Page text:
Penguins collapse against Bruins
Rock bottom had a homecoming Monday night at Consol Energy Center.
Four unanswered goals by the Boston Bruins erased a two-goal deficit with 3 1⁄2 minutes remaining and lifted them past the Penguins, 4-2.
This collapse by the Penguins came exactly two months to the day that the Bruins scored five unanswered goals to erase a two-goal deficit to leave this building with a 7-4 win.
"A two-goal lead is the worst thing in hockey," Penguins defenseman Zbynek Michalek said.
How about two late penalties taken by defensive-minded players, each wearing an "A" to signify their status at an alternate captain?
Former Penguin winger Mark Recchi's goal with 50 seconds pushed the Bruins ahead, 3-2.
Penguins center Jordan Staal, arguably among the NHL's best penalty-killing forwards, was in the sin bin for holding when Recchi, his former Pittsburgh landlord, scored.
The Bruins had pulled even with 3:11 remaining on center Brad Marchand's goal. He scored 12 seconds after defenseman Zdeno knuckled a shot past Penguins goalie Marc-Andre Fleury.
Defenseman Brooks Orpik was in the penalty box for Chara's goal. He had committed a boarding minor against Bruins winger Blake Wheeler.
The two players were racing toward the puck as it neared the boards, and Orpik caught Wheeler.
"He looked right at me and saw me coming," Orpik said. "I guess it's a difference of opinion there. If I'm in the same position, I've got to protect myself a little better. It's tough for me to hold up there."
Holding third-period leads are becoming a problem for the Penguins, who have dropped three games when ahead at the second intermission.
They've dropped at least four games at home during which they held a third-period lead.
"We have to get that killer instinct," forward Mike Rupp said. "This should have been a tap-in. We were up two goals. That should be a gimme."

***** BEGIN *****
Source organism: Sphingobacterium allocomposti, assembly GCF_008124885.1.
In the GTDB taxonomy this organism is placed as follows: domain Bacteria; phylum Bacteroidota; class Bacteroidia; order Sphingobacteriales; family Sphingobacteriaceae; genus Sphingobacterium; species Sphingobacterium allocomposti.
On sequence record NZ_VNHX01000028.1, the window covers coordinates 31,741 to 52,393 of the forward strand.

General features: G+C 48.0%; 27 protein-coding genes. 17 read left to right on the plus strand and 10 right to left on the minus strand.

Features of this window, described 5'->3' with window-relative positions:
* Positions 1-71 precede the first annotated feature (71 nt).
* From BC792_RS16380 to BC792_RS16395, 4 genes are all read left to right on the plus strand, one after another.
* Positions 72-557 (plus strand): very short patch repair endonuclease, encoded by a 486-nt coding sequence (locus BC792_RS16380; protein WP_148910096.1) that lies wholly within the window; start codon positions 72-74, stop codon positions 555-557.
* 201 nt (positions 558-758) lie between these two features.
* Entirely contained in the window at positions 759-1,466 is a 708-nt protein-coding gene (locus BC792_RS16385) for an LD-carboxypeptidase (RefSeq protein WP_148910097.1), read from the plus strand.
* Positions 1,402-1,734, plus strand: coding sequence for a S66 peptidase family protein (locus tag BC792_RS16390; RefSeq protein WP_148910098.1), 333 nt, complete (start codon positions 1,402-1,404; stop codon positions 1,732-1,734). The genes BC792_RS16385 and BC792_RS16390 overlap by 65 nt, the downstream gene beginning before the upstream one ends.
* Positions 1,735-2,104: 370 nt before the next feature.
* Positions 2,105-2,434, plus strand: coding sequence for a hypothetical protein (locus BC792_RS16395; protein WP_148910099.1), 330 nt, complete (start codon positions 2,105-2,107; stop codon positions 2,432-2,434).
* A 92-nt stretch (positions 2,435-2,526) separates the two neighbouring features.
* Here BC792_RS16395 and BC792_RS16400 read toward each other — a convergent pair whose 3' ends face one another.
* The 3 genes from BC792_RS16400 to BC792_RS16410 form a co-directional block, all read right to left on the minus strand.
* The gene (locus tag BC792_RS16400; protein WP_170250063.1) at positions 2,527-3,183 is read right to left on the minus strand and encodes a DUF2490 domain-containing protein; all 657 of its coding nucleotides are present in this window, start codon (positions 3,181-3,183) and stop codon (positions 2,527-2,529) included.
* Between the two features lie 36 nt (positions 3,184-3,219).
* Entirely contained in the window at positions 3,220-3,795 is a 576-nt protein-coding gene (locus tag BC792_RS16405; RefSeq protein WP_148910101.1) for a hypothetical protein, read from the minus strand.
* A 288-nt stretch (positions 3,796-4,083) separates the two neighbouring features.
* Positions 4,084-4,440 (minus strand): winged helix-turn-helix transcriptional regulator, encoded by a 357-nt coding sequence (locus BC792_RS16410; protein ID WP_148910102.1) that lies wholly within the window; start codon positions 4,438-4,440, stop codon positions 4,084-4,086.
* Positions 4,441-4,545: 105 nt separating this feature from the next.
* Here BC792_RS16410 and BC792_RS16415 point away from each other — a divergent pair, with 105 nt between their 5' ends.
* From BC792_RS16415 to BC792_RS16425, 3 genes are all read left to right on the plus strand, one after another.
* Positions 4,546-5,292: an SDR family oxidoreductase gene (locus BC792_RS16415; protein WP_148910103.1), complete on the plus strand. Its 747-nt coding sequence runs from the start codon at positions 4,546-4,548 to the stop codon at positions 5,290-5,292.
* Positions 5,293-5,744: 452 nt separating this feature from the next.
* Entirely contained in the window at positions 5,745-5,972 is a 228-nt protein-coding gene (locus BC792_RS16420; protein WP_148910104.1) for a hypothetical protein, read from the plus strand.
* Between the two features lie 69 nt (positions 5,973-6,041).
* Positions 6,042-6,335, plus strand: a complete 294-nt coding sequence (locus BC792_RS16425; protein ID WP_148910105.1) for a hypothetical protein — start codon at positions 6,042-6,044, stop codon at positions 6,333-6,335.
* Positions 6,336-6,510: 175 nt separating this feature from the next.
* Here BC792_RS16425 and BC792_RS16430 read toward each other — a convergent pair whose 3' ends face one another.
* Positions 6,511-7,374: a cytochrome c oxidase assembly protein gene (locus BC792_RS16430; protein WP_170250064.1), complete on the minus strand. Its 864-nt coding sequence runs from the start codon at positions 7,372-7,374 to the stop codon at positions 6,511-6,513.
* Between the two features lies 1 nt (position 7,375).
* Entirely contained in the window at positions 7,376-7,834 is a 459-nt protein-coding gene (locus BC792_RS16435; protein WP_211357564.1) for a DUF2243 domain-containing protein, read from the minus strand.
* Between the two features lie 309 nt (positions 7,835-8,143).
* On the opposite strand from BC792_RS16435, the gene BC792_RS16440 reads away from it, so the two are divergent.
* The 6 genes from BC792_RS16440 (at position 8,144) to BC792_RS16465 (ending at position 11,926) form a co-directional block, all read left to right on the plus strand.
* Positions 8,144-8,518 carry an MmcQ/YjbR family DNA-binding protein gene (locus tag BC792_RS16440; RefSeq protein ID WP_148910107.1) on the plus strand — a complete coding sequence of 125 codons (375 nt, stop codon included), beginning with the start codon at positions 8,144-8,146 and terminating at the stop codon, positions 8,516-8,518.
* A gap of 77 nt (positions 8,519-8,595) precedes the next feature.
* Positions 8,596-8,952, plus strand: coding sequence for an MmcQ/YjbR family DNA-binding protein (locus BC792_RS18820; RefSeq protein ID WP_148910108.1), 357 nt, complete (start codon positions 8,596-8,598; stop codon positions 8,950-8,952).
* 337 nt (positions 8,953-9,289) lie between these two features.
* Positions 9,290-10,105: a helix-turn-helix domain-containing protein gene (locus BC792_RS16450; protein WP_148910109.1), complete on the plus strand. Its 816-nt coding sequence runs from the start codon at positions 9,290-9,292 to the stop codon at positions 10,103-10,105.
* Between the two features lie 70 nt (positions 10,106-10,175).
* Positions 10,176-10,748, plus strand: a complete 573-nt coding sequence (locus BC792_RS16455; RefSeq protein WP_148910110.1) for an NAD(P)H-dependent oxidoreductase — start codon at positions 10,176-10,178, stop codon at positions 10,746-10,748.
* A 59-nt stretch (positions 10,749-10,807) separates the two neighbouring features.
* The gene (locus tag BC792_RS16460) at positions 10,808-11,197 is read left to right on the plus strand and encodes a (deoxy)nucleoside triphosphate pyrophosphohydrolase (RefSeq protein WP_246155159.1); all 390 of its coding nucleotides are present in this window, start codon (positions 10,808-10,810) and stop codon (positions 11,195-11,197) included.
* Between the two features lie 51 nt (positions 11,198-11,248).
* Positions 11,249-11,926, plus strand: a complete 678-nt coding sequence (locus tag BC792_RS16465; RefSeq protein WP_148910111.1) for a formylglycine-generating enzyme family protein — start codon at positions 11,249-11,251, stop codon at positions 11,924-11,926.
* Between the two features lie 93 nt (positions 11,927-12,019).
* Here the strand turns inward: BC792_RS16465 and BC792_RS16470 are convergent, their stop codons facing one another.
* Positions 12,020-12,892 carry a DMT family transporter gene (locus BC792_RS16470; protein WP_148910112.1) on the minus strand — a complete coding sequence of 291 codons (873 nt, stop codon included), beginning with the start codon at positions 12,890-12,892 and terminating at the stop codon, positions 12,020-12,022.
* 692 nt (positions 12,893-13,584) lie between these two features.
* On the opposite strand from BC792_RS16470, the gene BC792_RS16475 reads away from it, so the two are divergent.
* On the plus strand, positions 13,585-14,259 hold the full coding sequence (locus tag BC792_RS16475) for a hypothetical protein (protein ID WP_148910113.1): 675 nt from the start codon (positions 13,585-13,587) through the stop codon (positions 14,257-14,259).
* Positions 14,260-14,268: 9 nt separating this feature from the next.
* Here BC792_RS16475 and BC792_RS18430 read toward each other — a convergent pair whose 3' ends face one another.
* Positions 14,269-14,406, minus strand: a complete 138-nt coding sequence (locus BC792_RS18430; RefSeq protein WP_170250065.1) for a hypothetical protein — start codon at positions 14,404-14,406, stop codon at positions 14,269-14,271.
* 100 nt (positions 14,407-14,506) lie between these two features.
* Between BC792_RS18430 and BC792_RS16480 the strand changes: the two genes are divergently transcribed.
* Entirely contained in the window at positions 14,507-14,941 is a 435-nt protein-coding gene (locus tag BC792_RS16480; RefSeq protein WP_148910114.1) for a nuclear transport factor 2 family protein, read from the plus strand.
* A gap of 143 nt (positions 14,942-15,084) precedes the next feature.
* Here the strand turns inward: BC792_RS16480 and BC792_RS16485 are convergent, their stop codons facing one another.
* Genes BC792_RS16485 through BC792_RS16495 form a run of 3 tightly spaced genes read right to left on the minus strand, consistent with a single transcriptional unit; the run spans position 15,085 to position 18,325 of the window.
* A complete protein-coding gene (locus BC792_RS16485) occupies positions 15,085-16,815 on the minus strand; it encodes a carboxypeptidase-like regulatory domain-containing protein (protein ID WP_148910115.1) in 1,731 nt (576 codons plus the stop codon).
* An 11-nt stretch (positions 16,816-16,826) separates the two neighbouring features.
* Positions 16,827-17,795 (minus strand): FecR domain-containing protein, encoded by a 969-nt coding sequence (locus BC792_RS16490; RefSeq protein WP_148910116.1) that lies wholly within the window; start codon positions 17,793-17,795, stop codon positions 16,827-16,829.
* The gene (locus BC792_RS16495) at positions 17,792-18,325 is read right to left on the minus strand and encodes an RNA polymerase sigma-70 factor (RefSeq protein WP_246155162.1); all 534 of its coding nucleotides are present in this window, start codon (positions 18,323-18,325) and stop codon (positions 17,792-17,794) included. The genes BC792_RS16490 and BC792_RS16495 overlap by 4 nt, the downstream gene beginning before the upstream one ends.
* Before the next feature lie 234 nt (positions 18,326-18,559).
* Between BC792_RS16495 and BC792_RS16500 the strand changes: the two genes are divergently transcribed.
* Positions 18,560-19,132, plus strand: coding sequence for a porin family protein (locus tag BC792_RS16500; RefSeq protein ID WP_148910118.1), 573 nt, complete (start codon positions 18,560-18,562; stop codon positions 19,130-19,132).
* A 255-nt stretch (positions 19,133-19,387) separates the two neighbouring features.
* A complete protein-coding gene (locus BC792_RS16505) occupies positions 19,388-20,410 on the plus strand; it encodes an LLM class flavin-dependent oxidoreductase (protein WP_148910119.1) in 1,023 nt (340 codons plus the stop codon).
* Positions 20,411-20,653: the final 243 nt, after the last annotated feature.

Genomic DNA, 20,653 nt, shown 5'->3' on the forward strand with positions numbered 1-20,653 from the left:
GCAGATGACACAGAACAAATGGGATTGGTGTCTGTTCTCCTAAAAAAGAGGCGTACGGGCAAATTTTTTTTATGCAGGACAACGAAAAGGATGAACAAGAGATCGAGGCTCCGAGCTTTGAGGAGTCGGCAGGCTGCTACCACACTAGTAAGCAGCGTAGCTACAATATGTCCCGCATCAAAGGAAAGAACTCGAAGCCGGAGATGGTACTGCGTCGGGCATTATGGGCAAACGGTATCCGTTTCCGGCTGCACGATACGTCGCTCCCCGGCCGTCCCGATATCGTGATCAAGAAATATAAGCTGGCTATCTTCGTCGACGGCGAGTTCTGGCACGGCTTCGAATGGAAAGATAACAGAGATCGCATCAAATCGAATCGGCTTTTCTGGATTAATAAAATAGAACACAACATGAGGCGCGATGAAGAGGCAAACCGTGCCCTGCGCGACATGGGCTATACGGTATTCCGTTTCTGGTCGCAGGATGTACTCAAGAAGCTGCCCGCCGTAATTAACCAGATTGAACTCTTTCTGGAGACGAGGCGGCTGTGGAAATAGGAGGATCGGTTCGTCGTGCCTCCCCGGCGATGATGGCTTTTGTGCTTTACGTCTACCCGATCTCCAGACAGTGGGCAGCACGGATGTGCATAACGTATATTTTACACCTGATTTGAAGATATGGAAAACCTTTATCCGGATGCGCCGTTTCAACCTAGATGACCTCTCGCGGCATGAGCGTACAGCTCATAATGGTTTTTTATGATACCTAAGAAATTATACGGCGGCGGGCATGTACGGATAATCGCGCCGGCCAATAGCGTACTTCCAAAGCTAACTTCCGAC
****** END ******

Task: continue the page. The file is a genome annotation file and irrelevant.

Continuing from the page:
Fleury's teammates didn't help by were turning over pucks in the final period.
"Our goaltender played outstanding," coach Dan Bylsma said of Fleury, who made 28 saves and faced 12 third-period shots.
Rupp had scored at 11:39 of the second period, his first goal in 13 games and the Penguins' first marker in 154:01 dating to last Thursday night at Montreal. Defenseman Kris Letang's power-play goal less than four minutes later seemed to have the Penguins set up well for a welcome win.
However, they arrived from the second period seemingly in a turnover-happy mood, and the Bruins converted those mistakes -- first into momentum, then into quality chances, finally into goals.
Boston center Gregory Campbell scored into an open net with 8 seconds remaining.
By then, a sellout crowd had been silenced.
From their seats in the media area, general manager Ray Shero pursed his lips, while under his breath goalie coach Gilles Meloche uttered expletives at replays of the Bruins' goals.
The Penguins have played too well for this loss to be a rock-bottom moment. They were 7-8-1 after that home loss to the Bruins Nov. 10.
They are 19-6-3 since and 26-14-4 (56 points) overall, but they are on a 1-3-2 run and are just 5-6-2 since the end of a 12-game winning streak.
About last night: Rupp said, "I don't even know what happened."
Dejà vu is like that.
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The Pittsburgh Penguins host the Boston Bruins Monday, January 10, 2011 at the Consol Energy Center.
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